Dr Perrine Brusini (University of Liverpool) will give the next LuCiD Seminar on on the In(put) and Out(put) of Syntactic Acquisition. The seminar will take place from 11 -12.30 on Tuesday 6th November at the University of Manchester.
The impressive productivity in language is primarily due to syntax, a set of processes that allows listeners to decode the relationship among words in a sentence. Yet we fail to understand how and when language learners use syntactic processing. A difficulty when studying syntax is the confound that exists between the relative frequency of word strings (pairs, triplets, .., n-grams) and the grammatical legality of a sentence. However, a frequency of zero does not necessarily imply that a sentence is ungrammatical. It is precisely because syntax is more complex than frequency analysis that humans can interpret sentences they have never heard before. In addition, mastering syntax requires to be able to abstract a word to grammatical categories (dog and cat are both Nouns, while eat and drink are Verbs). All of those are difficult to directly test with toddlers. To solve this issue we can use electroencephalography, a brain imaging technique that allow to investigate brain computation while infants are passively listening.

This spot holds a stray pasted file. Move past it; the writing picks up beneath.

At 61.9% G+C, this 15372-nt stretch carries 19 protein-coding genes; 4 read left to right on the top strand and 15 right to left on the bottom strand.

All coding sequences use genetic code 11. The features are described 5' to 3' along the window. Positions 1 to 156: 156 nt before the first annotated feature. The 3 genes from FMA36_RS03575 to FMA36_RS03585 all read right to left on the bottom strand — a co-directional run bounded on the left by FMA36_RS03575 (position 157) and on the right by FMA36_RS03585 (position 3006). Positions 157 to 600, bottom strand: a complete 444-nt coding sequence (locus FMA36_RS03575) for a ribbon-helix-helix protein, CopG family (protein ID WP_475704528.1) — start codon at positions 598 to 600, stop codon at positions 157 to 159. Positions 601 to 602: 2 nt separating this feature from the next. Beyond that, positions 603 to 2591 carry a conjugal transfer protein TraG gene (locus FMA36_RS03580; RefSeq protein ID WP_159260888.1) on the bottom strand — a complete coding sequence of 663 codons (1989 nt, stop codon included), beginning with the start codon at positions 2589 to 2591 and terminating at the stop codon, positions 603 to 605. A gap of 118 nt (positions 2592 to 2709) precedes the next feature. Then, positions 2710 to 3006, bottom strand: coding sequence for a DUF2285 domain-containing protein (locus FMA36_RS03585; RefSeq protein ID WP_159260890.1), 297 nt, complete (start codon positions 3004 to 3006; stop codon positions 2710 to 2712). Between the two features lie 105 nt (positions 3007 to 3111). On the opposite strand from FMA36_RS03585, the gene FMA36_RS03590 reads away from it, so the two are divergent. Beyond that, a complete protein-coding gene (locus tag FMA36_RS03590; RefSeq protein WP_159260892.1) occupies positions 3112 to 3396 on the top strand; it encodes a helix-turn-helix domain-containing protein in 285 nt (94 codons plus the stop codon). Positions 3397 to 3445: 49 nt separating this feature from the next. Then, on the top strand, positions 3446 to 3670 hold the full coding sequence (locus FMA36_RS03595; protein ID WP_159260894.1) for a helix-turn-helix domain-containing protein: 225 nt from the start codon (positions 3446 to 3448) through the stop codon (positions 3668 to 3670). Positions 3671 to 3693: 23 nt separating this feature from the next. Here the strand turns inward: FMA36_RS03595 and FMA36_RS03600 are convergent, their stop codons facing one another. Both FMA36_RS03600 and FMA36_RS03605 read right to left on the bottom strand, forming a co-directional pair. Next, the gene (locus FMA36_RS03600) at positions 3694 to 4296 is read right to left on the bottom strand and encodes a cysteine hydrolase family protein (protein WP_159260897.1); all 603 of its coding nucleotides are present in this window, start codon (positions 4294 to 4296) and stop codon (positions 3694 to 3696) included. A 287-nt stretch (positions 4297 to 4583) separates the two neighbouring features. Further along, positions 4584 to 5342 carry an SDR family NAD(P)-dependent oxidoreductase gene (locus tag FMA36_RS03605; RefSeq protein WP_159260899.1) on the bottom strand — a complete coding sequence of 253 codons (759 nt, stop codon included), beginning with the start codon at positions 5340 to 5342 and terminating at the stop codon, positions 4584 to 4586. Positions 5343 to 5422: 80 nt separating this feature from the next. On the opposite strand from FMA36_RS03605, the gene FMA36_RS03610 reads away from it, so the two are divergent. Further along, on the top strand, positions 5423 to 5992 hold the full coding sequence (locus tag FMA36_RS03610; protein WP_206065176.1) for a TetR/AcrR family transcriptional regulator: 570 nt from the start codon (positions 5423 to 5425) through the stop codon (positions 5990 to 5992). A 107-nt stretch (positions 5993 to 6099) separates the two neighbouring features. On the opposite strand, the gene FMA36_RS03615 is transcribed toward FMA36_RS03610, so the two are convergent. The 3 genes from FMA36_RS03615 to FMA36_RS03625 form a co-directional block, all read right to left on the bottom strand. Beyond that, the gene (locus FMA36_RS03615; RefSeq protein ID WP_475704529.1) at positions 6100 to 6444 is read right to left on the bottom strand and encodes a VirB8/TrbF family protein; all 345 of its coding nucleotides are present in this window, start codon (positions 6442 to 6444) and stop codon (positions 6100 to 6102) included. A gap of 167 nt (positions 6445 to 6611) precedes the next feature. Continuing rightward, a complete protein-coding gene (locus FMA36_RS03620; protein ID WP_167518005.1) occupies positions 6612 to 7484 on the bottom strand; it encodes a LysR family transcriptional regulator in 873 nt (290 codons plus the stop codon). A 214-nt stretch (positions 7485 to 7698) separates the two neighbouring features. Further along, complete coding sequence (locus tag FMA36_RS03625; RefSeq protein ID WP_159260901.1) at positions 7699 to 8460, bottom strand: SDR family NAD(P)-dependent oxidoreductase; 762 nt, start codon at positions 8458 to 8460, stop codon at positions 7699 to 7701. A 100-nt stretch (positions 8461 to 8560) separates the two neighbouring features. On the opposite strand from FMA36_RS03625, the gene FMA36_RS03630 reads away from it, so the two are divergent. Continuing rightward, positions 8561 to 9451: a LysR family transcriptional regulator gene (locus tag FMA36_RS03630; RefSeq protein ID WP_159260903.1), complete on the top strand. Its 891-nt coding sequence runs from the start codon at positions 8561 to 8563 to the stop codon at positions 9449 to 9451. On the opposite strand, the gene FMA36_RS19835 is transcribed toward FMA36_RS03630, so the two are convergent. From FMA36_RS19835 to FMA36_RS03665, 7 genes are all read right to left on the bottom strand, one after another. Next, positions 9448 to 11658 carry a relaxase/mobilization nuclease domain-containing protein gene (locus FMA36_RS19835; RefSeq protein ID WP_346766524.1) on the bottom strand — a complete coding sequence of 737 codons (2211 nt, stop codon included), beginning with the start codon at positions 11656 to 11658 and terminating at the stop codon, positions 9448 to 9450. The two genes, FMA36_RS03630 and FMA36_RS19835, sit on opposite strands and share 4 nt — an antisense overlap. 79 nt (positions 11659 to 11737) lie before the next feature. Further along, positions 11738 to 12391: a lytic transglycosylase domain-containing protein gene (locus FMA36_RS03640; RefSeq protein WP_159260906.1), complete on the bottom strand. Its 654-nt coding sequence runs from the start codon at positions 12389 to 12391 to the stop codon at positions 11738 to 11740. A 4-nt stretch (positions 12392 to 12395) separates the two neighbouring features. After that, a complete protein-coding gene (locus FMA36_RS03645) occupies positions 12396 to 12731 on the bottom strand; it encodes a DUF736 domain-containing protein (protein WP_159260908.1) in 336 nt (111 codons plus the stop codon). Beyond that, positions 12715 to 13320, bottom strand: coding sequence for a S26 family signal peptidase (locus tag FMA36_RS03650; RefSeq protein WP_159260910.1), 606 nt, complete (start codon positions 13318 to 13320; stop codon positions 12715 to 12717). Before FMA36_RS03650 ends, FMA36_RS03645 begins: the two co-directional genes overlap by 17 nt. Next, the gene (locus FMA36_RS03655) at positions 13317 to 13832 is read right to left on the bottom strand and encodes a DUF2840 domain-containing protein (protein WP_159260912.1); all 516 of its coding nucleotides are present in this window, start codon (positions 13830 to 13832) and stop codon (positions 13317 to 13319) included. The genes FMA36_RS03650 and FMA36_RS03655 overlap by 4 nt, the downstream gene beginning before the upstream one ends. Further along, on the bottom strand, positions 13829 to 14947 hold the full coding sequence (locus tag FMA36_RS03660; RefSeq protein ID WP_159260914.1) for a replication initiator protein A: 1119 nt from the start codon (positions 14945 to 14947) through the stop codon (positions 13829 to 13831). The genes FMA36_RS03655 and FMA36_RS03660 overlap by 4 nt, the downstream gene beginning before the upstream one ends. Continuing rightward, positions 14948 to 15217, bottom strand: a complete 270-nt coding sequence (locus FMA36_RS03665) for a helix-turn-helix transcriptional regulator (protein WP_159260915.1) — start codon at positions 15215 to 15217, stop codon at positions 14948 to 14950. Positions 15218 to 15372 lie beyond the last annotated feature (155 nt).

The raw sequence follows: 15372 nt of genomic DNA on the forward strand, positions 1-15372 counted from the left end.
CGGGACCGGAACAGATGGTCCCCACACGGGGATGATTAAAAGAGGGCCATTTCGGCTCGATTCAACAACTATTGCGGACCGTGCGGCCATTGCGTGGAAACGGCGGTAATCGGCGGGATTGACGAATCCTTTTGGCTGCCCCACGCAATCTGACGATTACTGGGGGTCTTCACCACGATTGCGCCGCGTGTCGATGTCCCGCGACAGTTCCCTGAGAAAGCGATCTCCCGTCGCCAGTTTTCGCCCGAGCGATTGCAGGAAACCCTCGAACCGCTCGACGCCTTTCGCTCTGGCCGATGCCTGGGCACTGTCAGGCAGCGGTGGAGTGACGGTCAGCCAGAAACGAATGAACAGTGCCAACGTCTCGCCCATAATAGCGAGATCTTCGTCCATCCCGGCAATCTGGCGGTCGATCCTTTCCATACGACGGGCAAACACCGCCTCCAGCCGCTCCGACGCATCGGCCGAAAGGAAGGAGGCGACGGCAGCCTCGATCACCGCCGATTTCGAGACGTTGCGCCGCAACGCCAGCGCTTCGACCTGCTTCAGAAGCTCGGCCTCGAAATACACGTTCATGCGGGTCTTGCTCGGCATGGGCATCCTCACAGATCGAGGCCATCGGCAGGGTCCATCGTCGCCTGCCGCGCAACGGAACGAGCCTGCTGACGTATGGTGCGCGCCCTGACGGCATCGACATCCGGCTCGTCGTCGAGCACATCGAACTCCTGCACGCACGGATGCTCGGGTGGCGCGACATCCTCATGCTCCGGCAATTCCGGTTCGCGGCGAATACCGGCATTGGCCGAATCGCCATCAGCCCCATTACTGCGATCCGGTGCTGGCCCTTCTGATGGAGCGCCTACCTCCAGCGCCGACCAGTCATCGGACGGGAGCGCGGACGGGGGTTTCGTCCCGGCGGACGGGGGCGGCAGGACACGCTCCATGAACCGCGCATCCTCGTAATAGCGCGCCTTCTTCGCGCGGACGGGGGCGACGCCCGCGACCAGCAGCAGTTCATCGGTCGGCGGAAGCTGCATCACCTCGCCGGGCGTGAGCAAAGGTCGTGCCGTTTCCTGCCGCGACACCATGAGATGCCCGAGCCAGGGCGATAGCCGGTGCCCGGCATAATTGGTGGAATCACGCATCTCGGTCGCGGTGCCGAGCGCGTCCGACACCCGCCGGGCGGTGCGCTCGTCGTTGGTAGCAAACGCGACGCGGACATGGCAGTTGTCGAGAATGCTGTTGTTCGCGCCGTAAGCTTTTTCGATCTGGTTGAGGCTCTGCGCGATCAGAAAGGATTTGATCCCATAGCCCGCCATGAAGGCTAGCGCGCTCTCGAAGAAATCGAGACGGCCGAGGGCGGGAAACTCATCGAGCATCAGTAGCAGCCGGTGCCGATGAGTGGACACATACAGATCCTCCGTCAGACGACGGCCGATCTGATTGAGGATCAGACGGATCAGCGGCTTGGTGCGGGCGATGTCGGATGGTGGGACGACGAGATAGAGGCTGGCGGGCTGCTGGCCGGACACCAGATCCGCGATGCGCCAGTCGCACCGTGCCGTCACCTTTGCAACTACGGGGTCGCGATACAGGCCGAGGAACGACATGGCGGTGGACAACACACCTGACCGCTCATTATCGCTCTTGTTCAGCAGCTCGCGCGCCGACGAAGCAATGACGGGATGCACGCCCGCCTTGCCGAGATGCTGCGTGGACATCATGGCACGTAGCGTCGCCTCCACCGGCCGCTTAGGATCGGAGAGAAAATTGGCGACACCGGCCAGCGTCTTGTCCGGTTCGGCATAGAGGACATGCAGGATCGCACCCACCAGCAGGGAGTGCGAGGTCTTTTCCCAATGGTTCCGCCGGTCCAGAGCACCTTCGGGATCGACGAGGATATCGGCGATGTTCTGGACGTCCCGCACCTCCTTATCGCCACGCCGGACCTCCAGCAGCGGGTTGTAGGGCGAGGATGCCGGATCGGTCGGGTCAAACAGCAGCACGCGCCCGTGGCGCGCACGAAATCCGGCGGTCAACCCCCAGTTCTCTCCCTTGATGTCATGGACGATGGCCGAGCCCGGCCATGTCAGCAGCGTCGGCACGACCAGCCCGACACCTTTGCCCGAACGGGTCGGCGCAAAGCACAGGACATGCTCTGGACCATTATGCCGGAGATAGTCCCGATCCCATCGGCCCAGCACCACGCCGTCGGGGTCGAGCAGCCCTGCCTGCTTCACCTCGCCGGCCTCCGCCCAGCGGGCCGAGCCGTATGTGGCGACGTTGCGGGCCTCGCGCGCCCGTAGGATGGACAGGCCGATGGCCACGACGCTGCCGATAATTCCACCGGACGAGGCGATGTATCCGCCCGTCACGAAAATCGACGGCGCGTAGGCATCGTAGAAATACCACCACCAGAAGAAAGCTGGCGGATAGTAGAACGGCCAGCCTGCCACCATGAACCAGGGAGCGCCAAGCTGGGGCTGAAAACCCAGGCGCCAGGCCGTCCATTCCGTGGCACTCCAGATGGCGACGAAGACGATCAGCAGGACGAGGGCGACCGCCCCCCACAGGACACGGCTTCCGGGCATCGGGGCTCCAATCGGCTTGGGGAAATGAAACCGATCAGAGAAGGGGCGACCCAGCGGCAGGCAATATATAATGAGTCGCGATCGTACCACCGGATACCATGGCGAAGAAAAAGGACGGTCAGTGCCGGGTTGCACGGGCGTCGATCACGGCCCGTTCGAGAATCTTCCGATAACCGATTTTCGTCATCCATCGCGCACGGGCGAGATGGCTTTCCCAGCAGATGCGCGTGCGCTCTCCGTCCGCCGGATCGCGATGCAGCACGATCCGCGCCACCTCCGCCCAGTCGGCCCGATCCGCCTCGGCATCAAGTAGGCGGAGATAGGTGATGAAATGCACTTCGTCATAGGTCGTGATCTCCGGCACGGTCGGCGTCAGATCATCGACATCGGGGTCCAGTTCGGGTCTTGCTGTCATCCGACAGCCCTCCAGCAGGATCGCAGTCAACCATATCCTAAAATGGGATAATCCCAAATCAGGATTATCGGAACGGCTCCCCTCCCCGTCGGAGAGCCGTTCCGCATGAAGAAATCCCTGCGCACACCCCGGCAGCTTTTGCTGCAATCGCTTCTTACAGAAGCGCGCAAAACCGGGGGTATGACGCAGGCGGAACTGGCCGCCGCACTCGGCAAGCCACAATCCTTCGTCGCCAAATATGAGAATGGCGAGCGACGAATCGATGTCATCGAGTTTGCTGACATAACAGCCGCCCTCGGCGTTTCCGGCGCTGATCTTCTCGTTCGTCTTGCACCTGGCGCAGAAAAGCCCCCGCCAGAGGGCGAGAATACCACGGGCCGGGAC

In this talk, I will present the results of three experiments aiming to unfold the acquisition of syntax in infants. We will start to assess when toddlers can do a genuine syntactic process by using EEG. The second experiment will aim to find a method of learning of syntax, and explain the result of the first study. This second study is more of a feasibility experiment using a computational model. Finally, we will review if one of the hypothesis used in the initialization of the model is verified and go back to experimentation with infants using EEG.
Where: Room G54, Chemistry Building, University of Manchester. (Building 61 on the campus map)
When: 11-12.30, Tuesday 6th November 2018